By contrast, the TEA “policy” at issue does not say anything to public school students about the scientific validity of evolution or creationism. The only message it conveys to the public is that TEA does not take sides on matters that are the province of the State Board of Education.

Outside of the public school context, state official neutrality is not only permissible under the Establishment Clause. It is required, as the plaintiff’s own authorities stress.

Once the court sorts out all the initial issues about standing, immunity, etc., and if the case isn’t settled or dismissed without appeal, we suspect that it will end up being decided on the constitutionality TEA’s “neutrality” issue (and not the nickel-and-dime issues as to whether Comer was given adequate notice, opportunity to respond, etc.). But it’s still early, and your Curmudgeon isn’t making any predictions at this stage.

Again we ask: Where’s Ben Stein when we need him? Oh, he’s only interested in the careers of creationists who can’t get faculty positions teaching science. Hey Ben, wake up! When the theocrats take over, do you really think you’re going to be safe?

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One response to “Comer v. Scott: Update for 15 Aug

  1. –“That’s incredibly sloppy journalism. The TEA and Scott didn’t “answer.” They filed this 31-page Motion to Dismiss (it’s a pdf file). It’s even labeled as such on the first page. An “answer” is a whole different thing.”–

    As Juliet said in Romeo and Juliet, what’s in a name? TEA’s response is an “answer” colloquially speaking if not legally speaking. And it is partly a motion for summary judgment because it discusses the merits of the case — e.g., the constitutionality of the “neutrality” policy — and not just the issue of standing to sue.

    –“we suspect that it will end up being decided on the constitutionality TEA’s “neutrality” issue . . . . But it’s still early, and your Curmudgeon isn’t making any predictions at this stage.”–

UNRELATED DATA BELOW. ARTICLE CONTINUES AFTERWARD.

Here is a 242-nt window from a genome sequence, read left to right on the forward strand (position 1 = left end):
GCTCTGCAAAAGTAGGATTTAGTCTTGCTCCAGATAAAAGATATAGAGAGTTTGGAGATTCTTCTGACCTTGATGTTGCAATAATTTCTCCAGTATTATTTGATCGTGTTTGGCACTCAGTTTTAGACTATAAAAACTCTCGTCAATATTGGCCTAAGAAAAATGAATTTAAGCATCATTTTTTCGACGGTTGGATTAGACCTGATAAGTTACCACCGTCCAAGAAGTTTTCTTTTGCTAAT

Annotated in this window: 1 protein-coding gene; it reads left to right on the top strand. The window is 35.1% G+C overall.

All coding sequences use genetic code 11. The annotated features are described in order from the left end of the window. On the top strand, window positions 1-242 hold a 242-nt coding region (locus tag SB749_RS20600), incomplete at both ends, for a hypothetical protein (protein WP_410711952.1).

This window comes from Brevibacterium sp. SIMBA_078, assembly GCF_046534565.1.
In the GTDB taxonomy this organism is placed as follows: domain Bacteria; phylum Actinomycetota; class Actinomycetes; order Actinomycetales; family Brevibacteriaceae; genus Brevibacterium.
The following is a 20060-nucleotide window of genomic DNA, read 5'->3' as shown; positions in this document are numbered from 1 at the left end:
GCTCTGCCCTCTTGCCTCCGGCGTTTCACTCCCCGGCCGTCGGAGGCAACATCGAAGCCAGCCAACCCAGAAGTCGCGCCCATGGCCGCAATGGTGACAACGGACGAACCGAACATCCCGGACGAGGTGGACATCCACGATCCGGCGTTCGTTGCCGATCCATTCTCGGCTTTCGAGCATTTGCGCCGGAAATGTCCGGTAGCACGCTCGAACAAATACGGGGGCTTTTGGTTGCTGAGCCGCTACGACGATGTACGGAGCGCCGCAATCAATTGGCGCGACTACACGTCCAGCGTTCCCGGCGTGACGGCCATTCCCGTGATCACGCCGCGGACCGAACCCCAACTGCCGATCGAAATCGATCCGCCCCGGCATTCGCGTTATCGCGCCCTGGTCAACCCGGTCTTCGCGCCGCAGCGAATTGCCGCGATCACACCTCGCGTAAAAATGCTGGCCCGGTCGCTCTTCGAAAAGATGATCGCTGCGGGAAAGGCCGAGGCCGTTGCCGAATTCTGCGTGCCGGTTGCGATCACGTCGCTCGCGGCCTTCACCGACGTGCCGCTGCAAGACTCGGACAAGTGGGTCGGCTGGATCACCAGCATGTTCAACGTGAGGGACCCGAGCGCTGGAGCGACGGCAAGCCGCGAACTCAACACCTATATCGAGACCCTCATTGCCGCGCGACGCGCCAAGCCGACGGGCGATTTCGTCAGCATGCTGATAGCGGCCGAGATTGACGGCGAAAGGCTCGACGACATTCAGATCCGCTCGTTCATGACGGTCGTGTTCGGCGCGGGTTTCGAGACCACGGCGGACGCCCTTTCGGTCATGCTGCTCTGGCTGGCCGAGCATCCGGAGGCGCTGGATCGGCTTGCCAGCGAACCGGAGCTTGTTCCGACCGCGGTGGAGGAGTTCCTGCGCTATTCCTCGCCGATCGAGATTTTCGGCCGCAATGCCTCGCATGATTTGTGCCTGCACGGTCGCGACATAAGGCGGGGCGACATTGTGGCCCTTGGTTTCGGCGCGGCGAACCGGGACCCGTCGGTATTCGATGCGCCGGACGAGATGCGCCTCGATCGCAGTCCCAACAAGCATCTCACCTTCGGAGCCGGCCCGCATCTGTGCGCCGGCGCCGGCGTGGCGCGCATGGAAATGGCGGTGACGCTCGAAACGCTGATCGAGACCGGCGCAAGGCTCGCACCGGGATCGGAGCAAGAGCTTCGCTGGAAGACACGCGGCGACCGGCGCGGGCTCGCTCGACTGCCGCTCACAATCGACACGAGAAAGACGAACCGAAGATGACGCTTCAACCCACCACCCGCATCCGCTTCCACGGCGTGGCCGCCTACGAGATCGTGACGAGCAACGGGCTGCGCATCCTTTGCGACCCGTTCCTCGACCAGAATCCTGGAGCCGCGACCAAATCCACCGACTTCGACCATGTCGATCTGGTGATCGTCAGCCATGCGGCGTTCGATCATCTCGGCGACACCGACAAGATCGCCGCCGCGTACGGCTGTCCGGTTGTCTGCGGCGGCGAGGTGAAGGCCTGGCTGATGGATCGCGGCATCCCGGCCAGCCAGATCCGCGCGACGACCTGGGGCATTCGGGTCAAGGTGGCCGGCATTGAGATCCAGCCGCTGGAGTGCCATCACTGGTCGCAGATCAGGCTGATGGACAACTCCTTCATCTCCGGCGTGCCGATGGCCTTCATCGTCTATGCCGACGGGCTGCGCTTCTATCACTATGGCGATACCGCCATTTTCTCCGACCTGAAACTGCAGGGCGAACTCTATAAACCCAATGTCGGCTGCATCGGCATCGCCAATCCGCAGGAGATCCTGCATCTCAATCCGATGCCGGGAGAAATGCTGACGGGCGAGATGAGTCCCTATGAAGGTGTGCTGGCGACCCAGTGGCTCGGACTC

I predict that the judge will rule that the policy is constitutional. It is not the job of the TEA to enforce, publicize, or interpret judicial rulings against the teaching of creationism in the public schools. There was not even any allegation that any of those rulings were being violated in the Texas public schools. And the “neutrality” policy here concerns issues other than creationism — some related issues are: (1) whether to keep the “strengths and weaknesses” language in the state standards; (2) whether to teach Intelligent Design or other scientific — or pseudoscientific — criticisms of evolution; (3) — whether to add evolution disclaimer stickers to the textbooks (in Texas, the state provides textbooks for the public schools); (4) — whether to state that evolution is central to biology (this is now a very controversial statement); (5) — the selection of state biology textbooks, including consideration of their evolution content; etc.. These questions are topics of upcoming public hearings and the TEA has the right to have a policy of neutrality on these questions and to expect TEA employees to abide by that policy. This is not rocket science.